"The consultancy certified 14 counties as 'AeroReady' in the Tri-State region, furthering the belief that aerospace can thrive in Appalachia," he said. "Five additional counties are working toward certification in 2018. We have also focused on preparing sites in the region through our AEP Quality Sites Program and other site development work." 

In the short time of the Appalachian Sky initiative, the region has already seen an uptick in prospective companies considering or committing to expansion in central Appalachia, Hall added. 

"For example, Kentucky Power has been able to actively market the region with state and local partners, resulting in six key manufacturing project announcements for the region in 2017 that include Braidy Industries, an aluminum rolling mill that will create 550 jobs, plus 1,000 construction jobs, in Ashland; Silver Liner, a tanker truck manufacturer that will create 300 jobs in Pikeville; AppHarvest, an agricultural grow operation that will create 140 jobs in Pikeville; EnerBlu, an advanced battery manufacturer that will create 875 jobs in Pikeville; Wright-Mix Materials, a liquid chemicals, grouts, cement products company that will create 130 jobs in Greenup County; and Thoroughbred Aviation, an aircraft maintenance, avionics painting company that will create 15 jobs in Martin County." 

Hall said three states having a conversation about how to work together to change the dynamics of the Tri-State region is a powerful thing. 

"If we work together, I think there is nothing that we can't accomplish, and we have proved that," he said.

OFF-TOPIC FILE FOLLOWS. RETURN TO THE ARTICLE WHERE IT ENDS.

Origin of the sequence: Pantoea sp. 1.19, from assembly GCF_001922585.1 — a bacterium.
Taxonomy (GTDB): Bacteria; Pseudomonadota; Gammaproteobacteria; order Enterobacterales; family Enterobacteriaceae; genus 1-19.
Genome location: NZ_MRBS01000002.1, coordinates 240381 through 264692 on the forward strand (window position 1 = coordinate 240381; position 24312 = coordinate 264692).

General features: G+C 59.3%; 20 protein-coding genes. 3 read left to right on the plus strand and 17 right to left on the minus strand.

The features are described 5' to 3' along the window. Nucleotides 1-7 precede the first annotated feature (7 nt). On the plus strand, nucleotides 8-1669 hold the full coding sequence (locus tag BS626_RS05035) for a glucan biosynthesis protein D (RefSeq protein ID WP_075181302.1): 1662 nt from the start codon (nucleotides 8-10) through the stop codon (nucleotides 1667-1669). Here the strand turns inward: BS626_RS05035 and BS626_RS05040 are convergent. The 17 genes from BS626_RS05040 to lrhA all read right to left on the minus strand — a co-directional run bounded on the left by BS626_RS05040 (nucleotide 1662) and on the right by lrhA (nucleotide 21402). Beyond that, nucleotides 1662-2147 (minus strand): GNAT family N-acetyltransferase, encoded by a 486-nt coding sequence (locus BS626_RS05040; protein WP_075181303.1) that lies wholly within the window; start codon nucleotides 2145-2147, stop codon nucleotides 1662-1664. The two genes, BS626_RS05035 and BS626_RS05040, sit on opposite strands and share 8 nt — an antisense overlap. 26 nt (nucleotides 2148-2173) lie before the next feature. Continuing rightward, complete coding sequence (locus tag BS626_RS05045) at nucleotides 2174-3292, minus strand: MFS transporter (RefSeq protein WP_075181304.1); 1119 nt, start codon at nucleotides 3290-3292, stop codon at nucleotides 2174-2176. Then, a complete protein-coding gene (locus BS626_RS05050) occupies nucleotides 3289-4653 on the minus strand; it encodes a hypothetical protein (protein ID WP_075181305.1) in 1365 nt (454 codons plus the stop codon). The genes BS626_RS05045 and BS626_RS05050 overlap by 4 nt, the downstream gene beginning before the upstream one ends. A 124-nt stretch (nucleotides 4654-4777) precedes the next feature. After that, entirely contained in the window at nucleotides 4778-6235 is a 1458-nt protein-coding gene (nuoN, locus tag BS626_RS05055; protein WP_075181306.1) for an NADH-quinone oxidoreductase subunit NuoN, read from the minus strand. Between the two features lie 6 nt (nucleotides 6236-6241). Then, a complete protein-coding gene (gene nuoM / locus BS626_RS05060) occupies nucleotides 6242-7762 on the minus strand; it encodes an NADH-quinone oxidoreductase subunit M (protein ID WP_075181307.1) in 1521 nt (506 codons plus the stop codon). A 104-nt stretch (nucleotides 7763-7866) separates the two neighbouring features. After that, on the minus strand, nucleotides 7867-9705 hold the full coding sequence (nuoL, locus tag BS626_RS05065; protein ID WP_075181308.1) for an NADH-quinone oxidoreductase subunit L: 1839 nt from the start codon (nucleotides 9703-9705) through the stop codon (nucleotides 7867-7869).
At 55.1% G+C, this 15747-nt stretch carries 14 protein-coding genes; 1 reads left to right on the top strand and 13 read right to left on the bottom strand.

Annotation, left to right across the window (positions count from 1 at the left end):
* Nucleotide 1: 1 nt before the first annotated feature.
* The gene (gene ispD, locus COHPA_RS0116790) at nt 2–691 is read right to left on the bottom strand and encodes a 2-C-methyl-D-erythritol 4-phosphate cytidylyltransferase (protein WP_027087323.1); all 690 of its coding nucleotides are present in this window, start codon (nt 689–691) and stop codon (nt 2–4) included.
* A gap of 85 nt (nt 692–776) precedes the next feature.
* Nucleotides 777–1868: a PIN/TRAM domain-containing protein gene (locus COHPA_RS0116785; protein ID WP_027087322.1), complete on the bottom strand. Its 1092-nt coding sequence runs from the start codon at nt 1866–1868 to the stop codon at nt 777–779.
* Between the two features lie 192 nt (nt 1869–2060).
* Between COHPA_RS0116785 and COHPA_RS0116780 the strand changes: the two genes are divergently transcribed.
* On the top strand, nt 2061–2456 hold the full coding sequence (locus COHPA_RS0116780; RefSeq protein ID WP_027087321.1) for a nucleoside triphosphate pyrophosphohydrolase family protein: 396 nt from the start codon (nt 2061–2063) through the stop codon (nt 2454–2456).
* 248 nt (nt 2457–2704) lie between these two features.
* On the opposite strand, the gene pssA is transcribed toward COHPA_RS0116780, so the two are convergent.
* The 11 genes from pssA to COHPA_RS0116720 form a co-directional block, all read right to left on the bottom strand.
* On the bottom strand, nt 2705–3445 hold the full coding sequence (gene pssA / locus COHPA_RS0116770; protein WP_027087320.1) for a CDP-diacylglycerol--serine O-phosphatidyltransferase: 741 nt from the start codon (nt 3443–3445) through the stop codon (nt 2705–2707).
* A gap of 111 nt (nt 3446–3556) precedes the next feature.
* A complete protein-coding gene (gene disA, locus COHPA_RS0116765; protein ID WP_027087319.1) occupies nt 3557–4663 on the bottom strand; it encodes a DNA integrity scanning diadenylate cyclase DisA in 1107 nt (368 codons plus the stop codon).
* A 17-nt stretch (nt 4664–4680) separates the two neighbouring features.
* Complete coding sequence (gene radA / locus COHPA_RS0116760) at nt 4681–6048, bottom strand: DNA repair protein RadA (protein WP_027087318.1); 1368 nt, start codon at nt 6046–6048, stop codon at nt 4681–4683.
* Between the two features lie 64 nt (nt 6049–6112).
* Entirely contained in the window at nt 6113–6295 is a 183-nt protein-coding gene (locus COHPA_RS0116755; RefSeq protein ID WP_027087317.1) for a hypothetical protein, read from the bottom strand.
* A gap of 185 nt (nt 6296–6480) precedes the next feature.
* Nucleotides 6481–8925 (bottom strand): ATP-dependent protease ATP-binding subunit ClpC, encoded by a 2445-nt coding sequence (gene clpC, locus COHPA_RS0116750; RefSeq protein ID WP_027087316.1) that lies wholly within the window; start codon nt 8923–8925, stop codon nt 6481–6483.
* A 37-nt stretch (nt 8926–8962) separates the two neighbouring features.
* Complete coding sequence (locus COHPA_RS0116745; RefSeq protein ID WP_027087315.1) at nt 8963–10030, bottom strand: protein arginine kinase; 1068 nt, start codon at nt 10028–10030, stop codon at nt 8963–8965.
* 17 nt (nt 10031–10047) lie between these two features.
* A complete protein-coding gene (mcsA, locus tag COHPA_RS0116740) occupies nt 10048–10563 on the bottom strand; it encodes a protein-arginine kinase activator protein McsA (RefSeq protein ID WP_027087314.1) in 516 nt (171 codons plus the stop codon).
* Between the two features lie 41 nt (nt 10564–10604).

Hall says the Appalachian Sky initiative can be a "game-changer" and it recommends executive action from the Trump administration to designate central Appalachia as a preferred U.S. aerospace corridor. 

U.S. Sen. Shelley Moore Capito, R-W.Va., attended the conference and said she, along with Sens. Mitch McConnell, R-Ky., Rob Portman, R-Ohio, and Rand Paul, R-Ky., recently sent a letter to President Donald Trump urging him to sign an executive order that would increase the incentive for aerospace companies to locate in central Appalachia. Qualifying counties in the region would benefit from federal incentives, both from a contracting perspective and tax incentives, according to Capito. 

"Now, thanks to pro-growth reforms coming out of Washington and a renewed optimism about growth and development here in the Mountain State, we are ready to start writing our next chapter," Capito said. "In fact, we've already started, and a major part of that will involve not only growing but diversifying our economy. I have no doubt that the aerospace industry will be an essential part of that ... an essential part of building a brighter future for West Virginia and the entire Appalachian region." 

The aerospace conference was hosted by the Robert C. Byrd Institute (RCBI), Marshall University, the West Virginia Development Office and the Huntington Area Development Council. The day-long conference included panel discussions with experts from across the country who delved into issues of supply chain development, new and emerging technologies, aerospace cybersecurity and workforce opportunities in an effort to establish a major aerospace cluster across the Tri-State.

By:  Fred Pace
Source: Huntington Herald-Dispatch